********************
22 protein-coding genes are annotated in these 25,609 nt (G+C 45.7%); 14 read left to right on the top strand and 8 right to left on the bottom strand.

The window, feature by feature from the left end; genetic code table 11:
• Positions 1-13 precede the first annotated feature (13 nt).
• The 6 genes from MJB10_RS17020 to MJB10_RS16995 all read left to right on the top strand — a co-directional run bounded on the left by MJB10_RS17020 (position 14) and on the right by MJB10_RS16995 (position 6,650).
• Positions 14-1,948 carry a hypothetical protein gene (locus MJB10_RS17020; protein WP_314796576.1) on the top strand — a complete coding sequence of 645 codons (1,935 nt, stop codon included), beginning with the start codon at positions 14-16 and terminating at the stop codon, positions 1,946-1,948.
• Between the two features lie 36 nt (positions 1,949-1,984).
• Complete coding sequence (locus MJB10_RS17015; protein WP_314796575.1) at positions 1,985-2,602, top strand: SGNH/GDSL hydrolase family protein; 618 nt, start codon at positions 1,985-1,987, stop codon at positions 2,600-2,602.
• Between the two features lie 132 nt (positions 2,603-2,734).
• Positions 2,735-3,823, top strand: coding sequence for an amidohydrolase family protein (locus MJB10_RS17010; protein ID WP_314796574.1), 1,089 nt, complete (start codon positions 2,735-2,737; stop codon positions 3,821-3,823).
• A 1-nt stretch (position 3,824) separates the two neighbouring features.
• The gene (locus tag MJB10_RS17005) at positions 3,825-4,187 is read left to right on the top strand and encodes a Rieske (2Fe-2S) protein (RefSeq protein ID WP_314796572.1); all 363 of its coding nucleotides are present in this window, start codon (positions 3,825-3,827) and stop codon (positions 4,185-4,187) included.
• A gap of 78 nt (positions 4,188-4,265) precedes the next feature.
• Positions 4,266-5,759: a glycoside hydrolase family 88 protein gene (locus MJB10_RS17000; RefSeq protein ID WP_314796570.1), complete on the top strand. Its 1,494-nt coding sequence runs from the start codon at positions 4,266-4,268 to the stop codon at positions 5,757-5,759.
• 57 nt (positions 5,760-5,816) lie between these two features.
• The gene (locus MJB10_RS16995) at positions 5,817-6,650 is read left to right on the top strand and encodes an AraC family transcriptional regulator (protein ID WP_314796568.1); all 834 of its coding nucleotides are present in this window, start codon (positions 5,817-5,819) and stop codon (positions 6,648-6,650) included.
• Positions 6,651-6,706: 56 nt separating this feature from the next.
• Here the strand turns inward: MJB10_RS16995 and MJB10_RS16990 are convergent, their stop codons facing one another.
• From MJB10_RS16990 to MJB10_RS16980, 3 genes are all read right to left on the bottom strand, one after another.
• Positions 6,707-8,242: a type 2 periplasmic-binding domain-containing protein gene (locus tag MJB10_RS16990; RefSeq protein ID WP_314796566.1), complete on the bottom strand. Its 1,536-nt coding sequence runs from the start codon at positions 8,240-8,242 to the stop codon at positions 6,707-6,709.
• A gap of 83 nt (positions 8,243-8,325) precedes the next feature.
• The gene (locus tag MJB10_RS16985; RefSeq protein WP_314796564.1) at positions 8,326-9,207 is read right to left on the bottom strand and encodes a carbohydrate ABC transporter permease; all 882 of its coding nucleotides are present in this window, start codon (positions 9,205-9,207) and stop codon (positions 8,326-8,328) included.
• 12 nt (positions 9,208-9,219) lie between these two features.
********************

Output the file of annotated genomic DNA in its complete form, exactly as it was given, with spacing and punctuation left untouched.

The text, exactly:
22 protein-coding genes are annotated in these 25,609 nt (G+C 45.7%); 14 read left to right on the top strand and 8 right to left on the bottom strand.

The window, feature by feature from the left end; genetic code table 11:
• Positions 1-13 precede the first annotated feature (13 nt).
• The 6 genes from MJB10_RS17020 to MJB10_RS16995 all read left to right on the top strand — a co-directional run bounded on the left by MJB10_RS17020 (position 14) and on the right by MJB10_RS16995 (position 6,650).
• Positions 14-1,948 carry a hypothetical protein gene (locus MJB10_RS17020; protein WP_314796576.1) on the top strand — a complete coding sequence of 645 codons (1,935 nt, stop codon included), beginning with the start codon at positions 14-16 and terminating at the stop codon, positions 1,946-1,948.
• Between the two features lie 36 nt (positions 1,949-1,984).
• Complete coding sequence (locus MJB10_RS17015; protein WP_314796575.1) at positions 1,985-2,602, top strand: SGNH/GDSL hydrolase family protein; 618 nt, start codon at positions 1,985-1,987, stop codon at positions 2,600-2,602.
• Between the two features lie 132 nt (positions 2,603-2,734).
• Positions 2,735-3,823, top strand: coding sequence for an amidohydrolase family protein (locus MJB10_RS17010; protein ID WP_314796574.1), 1,089 nt, complete (start codon positions 2,735-2,737; stop codon positions 3,821-3,823).
• A 1-nt stretch (position 3,824) separates the two neighbouring features.
• The gene (locus tag MJB10_RS17005) at positions 3,825-4,187 is read left to right on the top strand and encodes a Rieske (2Fe-2S) protein (RefSeq protein ID WP_314796572.1); all 363 of its coding nucleotides are present in this window, start codon (positions 3,825-3,827) and stop codon (positions 4,185-4,187) included.
• A gap of 78 nt (positions 4,188-4,265) precedes the next feature.
• Positions 4,266-5,759: a glycoside hydrolase family 88 protein gene (locus MJB10_RS17000; RefSeq protein ID WP_314796570.1), complete on the top strand. Its 1,494-nt coding sequence runs from the start codon at positions 4,266-4,268 to the stop codon at positions 5,757-5,759.
• 57 nt (positions 5,760-5,816) lie between these two features.
• The gene (locus MJB10_RS16995) at positions 5,817-6,650 is read left to right on the top strand and encodes an AraC family transcriptional regulator (protein ID WP_314796568.1); all 834 of its coding nucleotides are present in this window, start codon (positions 5,817-5,819) and stop codon (positions 6,648-6,650) included.
• Positions 6,651-6,706: 56 nt separating this feature from the next.
• Here the strand turns inward: MJB10_RS16995 and MJB10_RS16990 are convergent, their stop codons facing one another.
• From MJB10_RS16990 to MJB10_RS16980, 3 genes are all read right to left on the bottom strand, one after another.
• Positions 6,707-8,242: a type 2 periplasmic-binding domain-containing protein gene (locus tag MJB10_RS16990; RefSeq protein ID WP_314796566.1), complete on the bottom strand. Its 1,536-nt coding sequence runs from the start codon at positions 8,240-8,242 to the stop codon at positions 6,707-6,709.
• A gap of 83 nt (positions 8,243-8,325) precedes the next feature.
• The gene (locus tag MJB10_RS16985; RefSeq protein WP_314796564.1) at positions 8,326-9,207 is read right to left on the bottom strand and encodes a carbohydrate ABC transporter permease; all 882 of its coding nucleotides are present in this window, start codon (positions 9,205-9,207) and stop codon (positions 8,326-8,328) included.
• 12 nt (positions 9,208-9,219) lie between these two features.